Re: e-books, hardbacks or paperbacks our thoughts.
[quote = DFS]I think dedicated ereaders will be around for quite awhile. They have 3 major selling points over other devices at this point in time, these selling points are also technological sticking points. Battery life is quite fantastic, e-ink readability, and price. Until these things can be replicated on other platforms or more multiple use devices I really do not see them being ousted anytime soon.[/quote]
In the comparison between dedicated reader and a general purpose device (whether sit apparatus started its conceptual existence as a cut-down lapptop, a telephone, a personal organiser or a pad) is multifaceted.
Firstly, size. We all have jackets with pockets the right size for a mass-market paperback, obviously (of about two hundred pages, not one of the doorstop monstrosities that seem fashionable nowadays) or equivalent space in a handbag or backpack; part of being a reader. And we're accustomed to that size page. Not that we can't reaccustom, but habits are warm and comfortable…
A dedicated reader can closely approach the experience, while a phone or organiser has a lot fewer words at a time, (or teeny little ones) and a webbook won't fit into anything smaller than a briefcase. This is no criticism of the designers. A general purpose device has to have a more sophisticated interface (well, punch card readers possibly- but I'm not convinced) and the ASCII keyboard is so established in the minds and fingers of users that replacing, or shrinking, it would require as much reeducation as changing the musician's piano black and whites.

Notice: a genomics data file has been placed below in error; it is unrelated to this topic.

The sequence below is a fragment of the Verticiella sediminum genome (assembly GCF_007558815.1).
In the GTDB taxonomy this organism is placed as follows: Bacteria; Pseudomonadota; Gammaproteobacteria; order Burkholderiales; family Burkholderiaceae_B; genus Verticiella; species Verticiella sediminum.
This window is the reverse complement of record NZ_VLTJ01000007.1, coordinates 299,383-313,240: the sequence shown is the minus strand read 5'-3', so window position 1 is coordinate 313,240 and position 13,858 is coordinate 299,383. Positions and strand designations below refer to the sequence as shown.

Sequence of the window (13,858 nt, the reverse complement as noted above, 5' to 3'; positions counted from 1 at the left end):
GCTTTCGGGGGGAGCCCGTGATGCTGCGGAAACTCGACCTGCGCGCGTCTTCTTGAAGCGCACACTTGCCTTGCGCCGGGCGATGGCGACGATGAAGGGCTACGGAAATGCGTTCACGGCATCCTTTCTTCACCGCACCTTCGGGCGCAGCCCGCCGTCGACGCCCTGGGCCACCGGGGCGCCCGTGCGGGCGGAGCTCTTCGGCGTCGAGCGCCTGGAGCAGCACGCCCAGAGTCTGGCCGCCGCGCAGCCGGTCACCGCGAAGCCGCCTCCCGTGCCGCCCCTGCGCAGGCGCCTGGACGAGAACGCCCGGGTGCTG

The generalised apparatus would mean I could use it as a mobile writing machine, as well as just reading, in exchange for not being able to put it in my pocket – an exchange I've not yet decided if I want to make.
eInk, with a zero refresh cycle, is easier on the eyes and the battery than conventional (Uh, conventional? How long has it been around to acquire that label?) LCD technology, but less impressive for colour, or anything that requires animation.
The pads (no, I've no real experince with them) seem at first sight to be too big to fit into a pocket, while too small for a decent keyboard, while using battery power like their full-scale bretheren.
Multi-purpose machines always seem to accumulate junk which slows them down. In theory a dedicated eReader would only collect books – lots and lots of them – while the operating system would remain clear of cookies, junk mail, spam cans…
So, it should always be using the same minimalist software, and always work as well (or as annoyingly) as the day it was delivered. A software which is only for text display can be made almost virus proof, low CPU use (which means slower clock rate, and in turn still longer battery life), aqnd the communications protocols and standards converters required should not, hopefully, degrade this too far.